According to recent studies every day, more than 115 Americans die after overdosing on opioids.  The misuse and addiction to opioids include prescription pain relievers, heroin, and synthetic opioids such as fentanyl. This has become a serious national crisis that affects public health as well as social and economic welfare. The Centers for Disease Control and Prevention estimates that the total “economic burden” of prescription opioid misuse alone in the United States is $78.5 billion a year, including the costs of healthcare, lost productivity, addiction treatment, and criminal justice involvement.


Opium is a plant containing opioids which reduce pain by binding to opioid receptors.


People are usually familiar with opioids such as fentanyl, oxycodone, hydrocodone, codeine, and morphine. These are a class of drugs that interact with opioid receptors on nerve cells in the brain and body which produce pain relieving and euphoric effects. Prescriptions for drugs such as these have been on the rise along with overdoses from taking them.

According to the Centers for Disease Control and Prevention, both the sale of prescription opioids and prescription opioid overdose deaths in the U.S. nearly quadrupled from 1999 to 2014! The reason death with an opioid overdose is common is due to the areas of the brain and body that have the highest densities of opioid receptors. The three major locations of these high density areas are the spinal cord, limbic system, and brainstem. The brainstem includes the medulla, the part of the brain that controls the autonomous, non-voluntary functions of the body like breathing and heart rate. In the event of an overdose, areas of the brain with the highest densities of opioid receptors become depressed, causing heart failure and/or respiratory failure. There is a high risk of opioid dependence, and once addicted, it can be difficult to stop.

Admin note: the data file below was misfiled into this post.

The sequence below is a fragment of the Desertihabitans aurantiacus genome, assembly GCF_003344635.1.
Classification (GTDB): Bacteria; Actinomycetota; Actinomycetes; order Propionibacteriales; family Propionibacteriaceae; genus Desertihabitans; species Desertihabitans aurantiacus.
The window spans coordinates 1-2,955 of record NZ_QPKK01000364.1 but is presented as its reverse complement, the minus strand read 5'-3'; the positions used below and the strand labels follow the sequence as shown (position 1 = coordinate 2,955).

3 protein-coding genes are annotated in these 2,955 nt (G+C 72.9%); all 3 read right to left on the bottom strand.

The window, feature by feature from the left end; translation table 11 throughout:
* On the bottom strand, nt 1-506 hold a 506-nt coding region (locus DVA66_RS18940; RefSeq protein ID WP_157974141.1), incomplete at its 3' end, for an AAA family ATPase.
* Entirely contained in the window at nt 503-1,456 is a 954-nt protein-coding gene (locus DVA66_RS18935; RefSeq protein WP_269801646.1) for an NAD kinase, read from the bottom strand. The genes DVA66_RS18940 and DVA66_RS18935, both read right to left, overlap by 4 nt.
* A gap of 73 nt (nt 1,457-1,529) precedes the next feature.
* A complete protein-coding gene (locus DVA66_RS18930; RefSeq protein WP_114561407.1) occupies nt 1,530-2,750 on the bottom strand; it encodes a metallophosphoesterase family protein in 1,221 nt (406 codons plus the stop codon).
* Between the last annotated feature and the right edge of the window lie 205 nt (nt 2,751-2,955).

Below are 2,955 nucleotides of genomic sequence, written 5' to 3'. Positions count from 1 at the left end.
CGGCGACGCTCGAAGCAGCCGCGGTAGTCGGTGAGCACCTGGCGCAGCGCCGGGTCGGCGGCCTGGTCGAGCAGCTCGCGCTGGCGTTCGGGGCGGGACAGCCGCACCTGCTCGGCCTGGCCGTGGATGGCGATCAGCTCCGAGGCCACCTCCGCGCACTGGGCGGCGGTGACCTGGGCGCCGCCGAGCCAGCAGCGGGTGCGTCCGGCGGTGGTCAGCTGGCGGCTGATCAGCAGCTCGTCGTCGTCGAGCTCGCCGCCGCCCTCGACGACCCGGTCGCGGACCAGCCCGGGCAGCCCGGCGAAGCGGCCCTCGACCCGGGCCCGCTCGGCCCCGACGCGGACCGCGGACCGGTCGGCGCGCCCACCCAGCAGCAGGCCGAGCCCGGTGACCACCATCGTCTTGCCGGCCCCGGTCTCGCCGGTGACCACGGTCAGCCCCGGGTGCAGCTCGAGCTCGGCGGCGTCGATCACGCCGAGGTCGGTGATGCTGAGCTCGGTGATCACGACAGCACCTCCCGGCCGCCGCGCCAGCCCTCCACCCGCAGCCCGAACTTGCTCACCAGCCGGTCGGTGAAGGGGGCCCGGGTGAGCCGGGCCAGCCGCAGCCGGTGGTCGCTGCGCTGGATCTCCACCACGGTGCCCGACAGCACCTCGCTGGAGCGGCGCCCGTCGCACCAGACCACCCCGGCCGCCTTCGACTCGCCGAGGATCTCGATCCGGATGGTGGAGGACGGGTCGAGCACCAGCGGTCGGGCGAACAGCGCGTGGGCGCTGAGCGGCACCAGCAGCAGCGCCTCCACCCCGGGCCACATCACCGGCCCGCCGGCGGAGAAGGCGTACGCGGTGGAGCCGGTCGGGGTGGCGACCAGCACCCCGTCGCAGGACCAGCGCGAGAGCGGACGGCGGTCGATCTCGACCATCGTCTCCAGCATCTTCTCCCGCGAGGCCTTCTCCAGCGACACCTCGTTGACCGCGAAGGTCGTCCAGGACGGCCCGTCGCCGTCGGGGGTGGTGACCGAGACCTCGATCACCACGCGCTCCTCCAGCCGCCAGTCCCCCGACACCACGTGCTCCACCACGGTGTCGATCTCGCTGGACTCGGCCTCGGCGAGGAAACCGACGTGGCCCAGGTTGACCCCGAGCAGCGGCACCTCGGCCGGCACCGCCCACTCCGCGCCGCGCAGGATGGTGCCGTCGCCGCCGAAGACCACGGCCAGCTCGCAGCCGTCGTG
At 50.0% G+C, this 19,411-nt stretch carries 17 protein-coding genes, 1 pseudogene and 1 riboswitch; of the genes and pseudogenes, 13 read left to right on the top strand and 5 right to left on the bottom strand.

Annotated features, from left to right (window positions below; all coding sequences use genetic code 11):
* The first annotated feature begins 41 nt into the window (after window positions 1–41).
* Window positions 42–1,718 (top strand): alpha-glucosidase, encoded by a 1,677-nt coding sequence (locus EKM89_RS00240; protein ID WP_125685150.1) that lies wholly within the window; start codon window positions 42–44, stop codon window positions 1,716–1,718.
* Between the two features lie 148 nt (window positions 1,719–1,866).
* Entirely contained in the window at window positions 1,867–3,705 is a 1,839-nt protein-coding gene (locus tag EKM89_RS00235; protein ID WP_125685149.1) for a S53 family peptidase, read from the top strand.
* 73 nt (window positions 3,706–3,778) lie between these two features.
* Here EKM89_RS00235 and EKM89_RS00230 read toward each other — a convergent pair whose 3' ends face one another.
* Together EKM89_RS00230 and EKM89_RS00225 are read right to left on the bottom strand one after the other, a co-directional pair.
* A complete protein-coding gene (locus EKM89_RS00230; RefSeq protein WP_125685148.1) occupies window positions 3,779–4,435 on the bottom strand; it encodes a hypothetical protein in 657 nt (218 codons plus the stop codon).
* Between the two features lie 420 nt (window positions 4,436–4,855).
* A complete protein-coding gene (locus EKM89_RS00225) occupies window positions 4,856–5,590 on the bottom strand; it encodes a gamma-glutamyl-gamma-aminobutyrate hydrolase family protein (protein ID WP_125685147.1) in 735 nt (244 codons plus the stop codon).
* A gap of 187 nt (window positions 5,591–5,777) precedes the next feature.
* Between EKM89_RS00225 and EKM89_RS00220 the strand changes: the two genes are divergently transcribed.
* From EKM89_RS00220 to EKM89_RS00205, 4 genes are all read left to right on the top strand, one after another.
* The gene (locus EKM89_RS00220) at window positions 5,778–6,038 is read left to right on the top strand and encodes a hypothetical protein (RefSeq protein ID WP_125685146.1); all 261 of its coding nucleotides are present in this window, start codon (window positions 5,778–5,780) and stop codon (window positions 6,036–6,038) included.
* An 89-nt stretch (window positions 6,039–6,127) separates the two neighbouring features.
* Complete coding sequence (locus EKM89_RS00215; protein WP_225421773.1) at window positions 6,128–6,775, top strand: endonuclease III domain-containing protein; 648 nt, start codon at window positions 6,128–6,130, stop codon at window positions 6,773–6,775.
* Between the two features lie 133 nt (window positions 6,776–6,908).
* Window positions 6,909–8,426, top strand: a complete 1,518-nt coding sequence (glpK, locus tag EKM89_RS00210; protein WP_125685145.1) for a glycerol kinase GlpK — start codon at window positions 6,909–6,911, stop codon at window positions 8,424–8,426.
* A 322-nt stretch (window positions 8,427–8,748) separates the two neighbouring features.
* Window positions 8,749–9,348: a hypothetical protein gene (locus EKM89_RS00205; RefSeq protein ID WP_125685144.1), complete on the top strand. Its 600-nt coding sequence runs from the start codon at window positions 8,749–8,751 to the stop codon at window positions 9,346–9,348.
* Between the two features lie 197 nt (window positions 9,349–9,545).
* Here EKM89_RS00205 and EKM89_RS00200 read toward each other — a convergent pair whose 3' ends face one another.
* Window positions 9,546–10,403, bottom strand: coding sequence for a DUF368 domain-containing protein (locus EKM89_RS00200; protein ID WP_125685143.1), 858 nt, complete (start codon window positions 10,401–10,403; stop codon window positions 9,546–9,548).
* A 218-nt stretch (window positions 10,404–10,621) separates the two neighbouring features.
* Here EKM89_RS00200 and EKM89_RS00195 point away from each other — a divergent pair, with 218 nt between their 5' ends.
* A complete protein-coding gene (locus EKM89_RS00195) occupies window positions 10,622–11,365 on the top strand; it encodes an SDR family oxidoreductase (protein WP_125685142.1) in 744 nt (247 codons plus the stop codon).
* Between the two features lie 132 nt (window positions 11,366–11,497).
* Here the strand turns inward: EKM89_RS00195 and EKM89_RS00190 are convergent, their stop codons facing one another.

Cannabis contains cannabinoids: chemical compounds that bind on cannabinoid receptors located in the brain and body to regulate the communication of cells. The most highly concentrated cannabinoid receptors in the brain are located in the basal ganglia, the hippocampus, and cerebellum. These areas are responsible for managing several faculties such as emotion, memory, motor control, and the autonomic nervous system. In the event of an overdose of cannabinoids, the affected areas are not responsible for autonomic function. This means that if an overdose occurs, side effects may include headache, nausea, vomiting, and/or paranoia, but there has never been a recorded case of death by overdose of cannabinoids.


So, what is the difference between opioids and cannabis, and why would someone choose to treat their pain with one over the other?

While both cannabis and opioids are effective in pain management, cannabis has never been linked to death by lethal dosage, while the CDC reports that more than three out of five drug overdose deaths involve an opioid. So why use opioids to treat pain? The legal availability and the widespread cultural acceptance make opioids easier to obtain and use. Most opioids listed as a schedule II drugs by the DEA, a variety of these can be marketed to you and prescribed by healthcare professionals at their discretion. Cannabis and cannabinoids are listed as a schedule I drugs, making all cannabis or cannabis derived medications illegal federally, even medications that don’t cause a “high” like CBD. This of course means that, regardless of local or state law, the federal government sees cannabis as having no medicinal value.




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